Maybe it was my freshman year in college. I had an art class. Most of it was studying pictures out of a book, and remembering who did what and when. That was the graded part. We also had to write on a particular piece at a museum, though I didn’t receive a paper back, and my suspicion is this paper was merely to exercise my typing skills. For fun, and intended so, we had to go to that mysterious art building, once the old gym, where long haired passionate men and women mingled amidst clutter. There were oil paints, and brushes waiting for our use. Paint a self-portrait was the project. So I did.

On a small piece of cardboard I tore off a box my parents had sent me.

I remember I had greyish skin, red flaming hair, with a cross and a sword in the background. I don’t remember why. It got a compliment from one of the few attractive girls in my class (and I mean freshman class… Wheaton is known as an ‘academic’ school among Christian circles, with all that reputation entails).

Or maybe it was later on. In seminary oddly. I had another art class where we went to museums and got papers back. I wrote a long paper on Irish illuminated manuscripts, focusing especially on the Book of Kells. (which is significantly more impressive in pictures than in reality — due to poor lighting and underwhelming display) . I didn’t merely research, I also got my hands dirty. Pencils and pens attempted complex designs, getting decent at a few, enough to get a feel for the work, and insights into the meaning.

I like art. This fact surprises me.

I had a friend in high school who was passionate about art. He drew a lot, and was an art major in college. His dream was to be an animator for one of the major studios. As I haven’t heard from or of him for about seven years I don’t have any idea what he has done with this dream. Then I knew art as something he did.

I’m turning thirty in not too long, and somehow over the past year I’ve realized I’m fairly good at things I spent most of my life wandering away from.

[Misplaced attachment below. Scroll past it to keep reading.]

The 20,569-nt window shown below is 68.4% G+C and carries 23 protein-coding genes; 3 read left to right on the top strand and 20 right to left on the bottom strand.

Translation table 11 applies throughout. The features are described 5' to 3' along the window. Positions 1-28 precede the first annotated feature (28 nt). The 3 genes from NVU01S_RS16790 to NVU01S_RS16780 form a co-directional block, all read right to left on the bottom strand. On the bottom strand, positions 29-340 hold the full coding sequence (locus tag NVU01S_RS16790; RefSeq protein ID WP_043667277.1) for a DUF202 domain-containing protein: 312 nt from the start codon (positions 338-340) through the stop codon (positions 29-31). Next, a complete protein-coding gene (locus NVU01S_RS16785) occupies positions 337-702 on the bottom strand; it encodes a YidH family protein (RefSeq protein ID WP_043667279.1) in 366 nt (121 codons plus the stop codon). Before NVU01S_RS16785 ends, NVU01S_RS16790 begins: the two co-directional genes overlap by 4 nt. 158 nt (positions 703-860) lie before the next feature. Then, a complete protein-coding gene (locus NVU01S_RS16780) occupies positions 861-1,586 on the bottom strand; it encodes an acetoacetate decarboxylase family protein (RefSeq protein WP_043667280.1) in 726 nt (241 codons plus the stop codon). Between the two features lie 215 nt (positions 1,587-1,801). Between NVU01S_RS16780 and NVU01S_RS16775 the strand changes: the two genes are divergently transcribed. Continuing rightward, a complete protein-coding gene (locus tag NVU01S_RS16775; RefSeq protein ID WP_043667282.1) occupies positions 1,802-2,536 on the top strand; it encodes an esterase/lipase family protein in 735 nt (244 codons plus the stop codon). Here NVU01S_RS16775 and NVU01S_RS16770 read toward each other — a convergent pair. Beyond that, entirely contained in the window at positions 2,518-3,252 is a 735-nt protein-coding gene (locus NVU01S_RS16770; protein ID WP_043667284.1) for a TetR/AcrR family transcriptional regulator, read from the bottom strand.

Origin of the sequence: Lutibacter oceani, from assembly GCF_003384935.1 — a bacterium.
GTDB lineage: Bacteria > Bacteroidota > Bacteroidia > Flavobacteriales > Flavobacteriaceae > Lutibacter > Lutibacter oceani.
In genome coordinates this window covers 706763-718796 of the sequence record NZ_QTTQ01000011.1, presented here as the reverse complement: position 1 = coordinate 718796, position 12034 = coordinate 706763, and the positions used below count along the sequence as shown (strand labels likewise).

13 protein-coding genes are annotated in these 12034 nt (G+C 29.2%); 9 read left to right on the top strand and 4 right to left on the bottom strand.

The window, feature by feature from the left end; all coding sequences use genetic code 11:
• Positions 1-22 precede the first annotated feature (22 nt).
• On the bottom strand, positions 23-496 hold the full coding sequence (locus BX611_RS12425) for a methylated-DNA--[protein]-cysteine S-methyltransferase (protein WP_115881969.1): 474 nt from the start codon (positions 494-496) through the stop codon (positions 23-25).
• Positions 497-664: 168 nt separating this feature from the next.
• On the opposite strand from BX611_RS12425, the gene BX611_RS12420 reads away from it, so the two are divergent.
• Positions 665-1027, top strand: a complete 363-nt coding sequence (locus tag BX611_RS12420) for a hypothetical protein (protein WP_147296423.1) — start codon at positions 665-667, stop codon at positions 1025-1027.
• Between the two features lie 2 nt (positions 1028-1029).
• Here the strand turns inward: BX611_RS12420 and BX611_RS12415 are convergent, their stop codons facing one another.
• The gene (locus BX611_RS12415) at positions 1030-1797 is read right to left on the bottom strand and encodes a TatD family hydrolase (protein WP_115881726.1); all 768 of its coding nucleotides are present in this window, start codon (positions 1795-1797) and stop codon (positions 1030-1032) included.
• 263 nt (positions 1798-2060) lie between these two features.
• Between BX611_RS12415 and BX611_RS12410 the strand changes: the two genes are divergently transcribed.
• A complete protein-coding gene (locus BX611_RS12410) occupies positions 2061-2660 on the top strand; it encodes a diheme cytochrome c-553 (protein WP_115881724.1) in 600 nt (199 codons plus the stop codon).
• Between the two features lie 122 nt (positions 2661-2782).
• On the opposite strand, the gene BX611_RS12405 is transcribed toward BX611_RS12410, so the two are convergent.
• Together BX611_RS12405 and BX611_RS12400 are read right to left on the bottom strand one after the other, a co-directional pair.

The power of writing first touched me that same freshman year. I wanted to be a lawyer, and didn’t entertain writing seriously, even though I was flirted with in my writing classes not my history classes.

There is a certain excitement in causing gasps from fellow students that I for whatever reason ignored.

I was stupid then. Or maybe I had a path to walk before my eyes could turn. Ah, what my youthful earnestness could have produced had I pursued the artistic path.

Now, today, I didn’t venture into writing, though this week holds now the closest I have ever been to finding an Answer in that field. No, today it was visual art, web design stuff which for whatever reason entertains me beyond description.

There is music as well, playing my saxophone with the old masters. It all ties together, it is all the same. And I’ve spent my whole life wandering away from this deep pressing passion, which embraces me as much as I now embrace it.

So, now, turning thirty I see paths which would have been wonderfully walked upon ten years ago, only I knew no better, wanting to change the world through prosaic ways. I turn to God, and the art comes out, drowning the voice of everything else, showering me with both bounty and depression in the exact same measure in the exact same moment.

Everyone I think discovers their bounty. However, most live life so as to drown out the call, financial security is always a much stronger addiction than liquor or drugs.

The bold, spiritual, or stupid take the leap out and attempt it all, seeing what happens, come what may.

Which is why failure is so much closer to success than mediocrity. Failure sees success, mediocrity knows nothing past itself.

All this to say that I had a day in which projects burgeoned, in various ways, and I tasted peace in moments which came from directions I never expected. All this to say, had I settled, or been allowed to settle, in career or relationships, I wouldn’t have found these moments.

There is a gift within it after all.